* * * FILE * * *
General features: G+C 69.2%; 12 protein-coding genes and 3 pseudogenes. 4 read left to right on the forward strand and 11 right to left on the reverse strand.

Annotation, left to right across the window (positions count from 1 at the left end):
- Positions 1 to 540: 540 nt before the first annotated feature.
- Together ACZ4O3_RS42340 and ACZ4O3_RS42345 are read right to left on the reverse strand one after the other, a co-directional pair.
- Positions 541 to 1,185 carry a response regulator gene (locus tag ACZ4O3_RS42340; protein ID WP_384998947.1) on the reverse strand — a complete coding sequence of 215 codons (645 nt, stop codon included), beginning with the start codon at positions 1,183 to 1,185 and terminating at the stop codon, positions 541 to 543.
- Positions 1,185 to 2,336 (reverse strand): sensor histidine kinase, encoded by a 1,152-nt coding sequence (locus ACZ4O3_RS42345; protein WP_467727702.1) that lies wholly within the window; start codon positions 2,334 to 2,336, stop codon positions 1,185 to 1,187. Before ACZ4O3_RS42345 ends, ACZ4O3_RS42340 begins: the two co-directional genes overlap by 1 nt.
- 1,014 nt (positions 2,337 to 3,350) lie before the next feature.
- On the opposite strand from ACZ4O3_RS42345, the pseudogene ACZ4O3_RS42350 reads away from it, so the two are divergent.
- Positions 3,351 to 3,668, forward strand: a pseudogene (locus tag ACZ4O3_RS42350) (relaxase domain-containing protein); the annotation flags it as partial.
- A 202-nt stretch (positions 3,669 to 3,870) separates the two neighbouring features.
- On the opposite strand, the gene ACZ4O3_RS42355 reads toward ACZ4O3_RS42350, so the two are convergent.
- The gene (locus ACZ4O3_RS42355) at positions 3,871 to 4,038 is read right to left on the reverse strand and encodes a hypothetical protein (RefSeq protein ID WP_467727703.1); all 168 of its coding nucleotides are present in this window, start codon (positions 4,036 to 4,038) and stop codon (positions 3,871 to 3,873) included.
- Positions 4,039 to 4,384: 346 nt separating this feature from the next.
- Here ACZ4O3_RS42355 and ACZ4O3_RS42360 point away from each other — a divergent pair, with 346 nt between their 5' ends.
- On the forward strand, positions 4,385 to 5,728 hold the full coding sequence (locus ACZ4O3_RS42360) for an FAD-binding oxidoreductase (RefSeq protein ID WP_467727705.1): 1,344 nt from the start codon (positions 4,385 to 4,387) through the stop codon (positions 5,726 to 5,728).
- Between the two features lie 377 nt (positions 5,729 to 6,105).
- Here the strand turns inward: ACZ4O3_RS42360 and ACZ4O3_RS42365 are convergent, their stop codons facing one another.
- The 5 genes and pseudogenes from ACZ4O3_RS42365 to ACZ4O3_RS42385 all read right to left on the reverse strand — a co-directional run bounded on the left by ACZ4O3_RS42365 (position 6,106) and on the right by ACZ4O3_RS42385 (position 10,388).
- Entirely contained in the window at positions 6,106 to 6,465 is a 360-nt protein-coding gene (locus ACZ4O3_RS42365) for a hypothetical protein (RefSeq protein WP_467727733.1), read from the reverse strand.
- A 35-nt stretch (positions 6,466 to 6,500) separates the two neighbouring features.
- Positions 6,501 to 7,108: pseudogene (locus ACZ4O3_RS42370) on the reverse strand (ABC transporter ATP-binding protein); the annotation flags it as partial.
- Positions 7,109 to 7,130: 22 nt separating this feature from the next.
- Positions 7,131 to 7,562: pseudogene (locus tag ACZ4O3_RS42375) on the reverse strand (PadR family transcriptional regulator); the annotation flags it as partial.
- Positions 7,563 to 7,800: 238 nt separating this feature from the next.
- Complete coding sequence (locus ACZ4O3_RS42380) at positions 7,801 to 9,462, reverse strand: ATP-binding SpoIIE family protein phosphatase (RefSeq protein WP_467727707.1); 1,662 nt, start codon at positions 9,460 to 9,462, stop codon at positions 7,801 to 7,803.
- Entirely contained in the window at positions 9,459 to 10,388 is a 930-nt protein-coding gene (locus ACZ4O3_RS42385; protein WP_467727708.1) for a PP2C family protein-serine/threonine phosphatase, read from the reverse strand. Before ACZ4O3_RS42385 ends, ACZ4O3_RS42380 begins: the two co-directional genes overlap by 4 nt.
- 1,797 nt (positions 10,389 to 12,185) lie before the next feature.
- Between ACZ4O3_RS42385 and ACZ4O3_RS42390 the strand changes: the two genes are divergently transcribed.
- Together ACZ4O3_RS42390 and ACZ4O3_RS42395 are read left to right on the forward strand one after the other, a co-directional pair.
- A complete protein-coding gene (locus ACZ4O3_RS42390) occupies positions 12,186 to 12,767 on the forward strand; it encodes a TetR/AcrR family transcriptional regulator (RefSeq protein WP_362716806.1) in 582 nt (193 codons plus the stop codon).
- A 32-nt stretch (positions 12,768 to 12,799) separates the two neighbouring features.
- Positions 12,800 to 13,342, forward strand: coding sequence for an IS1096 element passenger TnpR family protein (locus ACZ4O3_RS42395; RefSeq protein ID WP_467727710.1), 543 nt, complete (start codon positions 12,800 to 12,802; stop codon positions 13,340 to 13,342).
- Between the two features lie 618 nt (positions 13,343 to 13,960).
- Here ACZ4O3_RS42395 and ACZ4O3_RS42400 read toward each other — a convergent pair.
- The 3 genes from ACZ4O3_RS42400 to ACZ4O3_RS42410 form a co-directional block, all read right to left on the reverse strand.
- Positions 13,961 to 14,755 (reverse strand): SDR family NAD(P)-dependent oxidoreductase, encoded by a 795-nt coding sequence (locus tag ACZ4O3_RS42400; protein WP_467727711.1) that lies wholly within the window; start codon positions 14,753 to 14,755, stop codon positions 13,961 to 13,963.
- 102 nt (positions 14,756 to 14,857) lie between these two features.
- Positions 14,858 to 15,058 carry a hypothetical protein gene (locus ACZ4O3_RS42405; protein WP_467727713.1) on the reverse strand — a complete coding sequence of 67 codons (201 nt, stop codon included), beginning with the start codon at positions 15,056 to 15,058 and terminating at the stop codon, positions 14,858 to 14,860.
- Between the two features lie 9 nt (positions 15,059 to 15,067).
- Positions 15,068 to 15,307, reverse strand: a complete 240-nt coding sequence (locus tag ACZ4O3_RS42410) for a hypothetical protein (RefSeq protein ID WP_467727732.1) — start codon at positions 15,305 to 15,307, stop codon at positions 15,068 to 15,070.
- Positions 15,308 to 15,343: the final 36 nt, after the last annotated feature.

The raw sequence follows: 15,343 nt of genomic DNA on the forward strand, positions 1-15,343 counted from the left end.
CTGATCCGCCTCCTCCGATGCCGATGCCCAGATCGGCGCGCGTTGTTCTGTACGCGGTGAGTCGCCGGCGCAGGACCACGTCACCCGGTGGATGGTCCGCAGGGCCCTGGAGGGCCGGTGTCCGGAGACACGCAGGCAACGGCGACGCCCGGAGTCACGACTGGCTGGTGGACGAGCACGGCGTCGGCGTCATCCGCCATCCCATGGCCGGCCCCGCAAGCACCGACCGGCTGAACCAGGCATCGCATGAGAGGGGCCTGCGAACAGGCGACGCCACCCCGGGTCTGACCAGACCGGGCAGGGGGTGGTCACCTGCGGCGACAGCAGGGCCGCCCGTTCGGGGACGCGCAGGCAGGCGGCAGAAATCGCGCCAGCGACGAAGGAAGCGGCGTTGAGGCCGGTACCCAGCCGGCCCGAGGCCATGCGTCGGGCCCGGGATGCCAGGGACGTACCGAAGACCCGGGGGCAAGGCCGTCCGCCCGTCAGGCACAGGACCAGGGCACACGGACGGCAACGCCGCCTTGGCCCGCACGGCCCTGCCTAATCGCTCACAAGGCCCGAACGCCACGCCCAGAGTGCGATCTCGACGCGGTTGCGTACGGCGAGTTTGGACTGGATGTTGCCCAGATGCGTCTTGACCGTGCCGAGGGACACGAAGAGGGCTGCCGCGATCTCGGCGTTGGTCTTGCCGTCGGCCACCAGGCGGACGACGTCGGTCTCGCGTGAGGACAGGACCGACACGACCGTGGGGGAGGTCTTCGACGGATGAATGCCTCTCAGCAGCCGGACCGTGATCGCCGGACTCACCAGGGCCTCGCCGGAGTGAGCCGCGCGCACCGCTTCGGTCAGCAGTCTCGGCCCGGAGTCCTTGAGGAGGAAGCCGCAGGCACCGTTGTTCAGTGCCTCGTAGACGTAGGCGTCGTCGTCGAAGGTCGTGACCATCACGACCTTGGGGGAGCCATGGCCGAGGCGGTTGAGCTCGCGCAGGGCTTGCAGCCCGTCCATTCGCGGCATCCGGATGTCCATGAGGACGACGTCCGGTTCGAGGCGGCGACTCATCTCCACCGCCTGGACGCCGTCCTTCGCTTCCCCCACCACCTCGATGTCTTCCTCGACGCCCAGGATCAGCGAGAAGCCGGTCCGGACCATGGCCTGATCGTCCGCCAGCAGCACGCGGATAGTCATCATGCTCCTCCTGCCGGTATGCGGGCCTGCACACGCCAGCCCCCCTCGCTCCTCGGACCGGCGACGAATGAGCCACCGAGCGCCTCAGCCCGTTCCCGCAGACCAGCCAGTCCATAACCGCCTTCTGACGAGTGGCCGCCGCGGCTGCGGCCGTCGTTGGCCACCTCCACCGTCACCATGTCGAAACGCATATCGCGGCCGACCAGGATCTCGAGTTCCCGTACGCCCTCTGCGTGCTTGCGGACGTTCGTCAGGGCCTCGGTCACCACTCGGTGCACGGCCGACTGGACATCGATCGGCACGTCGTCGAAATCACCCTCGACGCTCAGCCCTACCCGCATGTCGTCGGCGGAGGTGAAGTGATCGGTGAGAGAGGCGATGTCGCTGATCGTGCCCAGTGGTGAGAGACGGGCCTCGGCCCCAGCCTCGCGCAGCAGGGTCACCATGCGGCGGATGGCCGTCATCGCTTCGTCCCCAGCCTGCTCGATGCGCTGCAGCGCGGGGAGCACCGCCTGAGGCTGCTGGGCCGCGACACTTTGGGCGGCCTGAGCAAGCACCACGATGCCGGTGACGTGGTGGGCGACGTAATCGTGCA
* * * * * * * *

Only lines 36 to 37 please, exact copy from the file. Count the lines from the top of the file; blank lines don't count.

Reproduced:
- Positions 13,961 to 14,755 (reverse strand): SDR family NAD(P)-dependent oxidoreductase, encoded by a 795-nt coding sequence (locus tag ACZ4O3_RS42400; protein WP_467727711.1) that lies wholly within the window; start codon positions 14,753 to 14,755, stop codon positions 13,961 to 13,963.
- 102 nt (positions 14,756 to 14,857) lie between these two features.